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Locast Expands to Wilkes Barre-Scranton as it Reaches 25 Markets, 1.7 Million Users

Stephanie Sengwe

Locast is now available in the Wilkes Barre-Scranton-Hazleton TV market. The nonprofit local broadcast TV streaming service announced they are now available in 17 additional counties. This is the streamer’s 25th market, making Locast available to more than 148 million people across the nation.

Locast delivers 16 local TV channels in the Wilkes Barre-Scranton designated market area (DMA), including WNEP ABC 16, WBRE NBC 28, WYOU CBS 22, WOLF FOX 56, PBS, PBS Kids, Antenna TV, The CW, Bounce, Mystery, LAFF, True Crime, and more.

The service lets you stream 15 minutes at a time for free, but requires a minimum of $5 monthly donation to stream uninterrupted. The company says that it now has 1.7 million users.

“For the first time, more than 1.5 million residents in Wilkes Barre and the surrounding area will be able to watch all of their local TV stations on their phones, tablets, laptops or streaming media devices,” said Locast Founder and Chairman David Goodfriend. “When considering health, safety, or participation in our democracy through voting, Locast performs a critical public service by increasing access to local broadcast channels. This is especially important during this year’s election in a swing state like Pennsylvania.”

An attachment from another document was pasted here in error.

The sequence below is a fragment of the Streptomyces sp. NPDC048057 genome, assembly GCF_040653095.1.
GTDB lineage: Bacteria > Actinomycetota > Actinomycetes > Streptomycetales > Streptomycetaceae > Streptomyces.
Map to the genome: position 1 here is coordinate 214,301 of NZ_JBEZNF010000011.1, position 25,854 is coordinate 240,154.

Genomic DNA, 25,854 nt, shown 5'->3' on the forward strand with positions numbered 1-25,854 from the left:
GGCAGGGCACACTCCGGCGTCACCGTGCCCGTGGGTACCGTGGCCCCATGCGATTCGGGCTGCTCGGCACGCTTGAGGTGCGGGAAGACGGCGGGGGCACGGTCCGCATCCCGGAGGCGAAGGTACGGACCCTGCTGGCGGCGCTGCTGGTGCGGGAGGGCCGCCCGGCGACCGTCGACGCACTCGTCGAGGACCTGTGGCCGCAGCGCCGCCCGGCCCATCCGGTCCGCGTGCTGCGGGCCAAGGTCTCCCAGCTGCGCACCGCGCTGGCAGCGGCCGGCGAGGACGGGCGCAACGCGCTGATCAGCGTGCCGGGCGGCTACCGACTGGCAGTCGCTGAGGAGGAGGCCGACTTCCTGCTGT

This comes just one-day after expanding to the Indianapolis market.

This year alone, Locast has expanded into Puerto Rico, Florida, Minnesota and Wisconsin markets. In September, Locast became accessible for TiVo Stream 4K users in the markets it covers.

Since last July, Locast has been battling ABC, CBS, NBC and Fox, which claim the service is in violation of copyright laws. In their lawsuit, the networks argue that when Locast retransmits their signals, it strips out vital information, including Nielsen codes that are used to measure ratings. In addition, the networks also claim that if Locast is truly a nonprofit, and not helping AT&T and Dish, then there is no reason to require registration or gather its own consumer data — both of which Locast currently does.

In a countersuit filed in September, Locast accused ABC, NBC, Fox and CBS of collusion. Locast claimed the networks interfered in a potential partnership with YouTube TV by disallowing it to provide access or Google would be “punished by the big four broadcasters.” The broadcasters — which own cable channels such as ESPN, Bravo, Fox News and Showtime — could band together and pressure Google as well as other pay-TV operators by refusing to sell their cable channels, Locast suggested.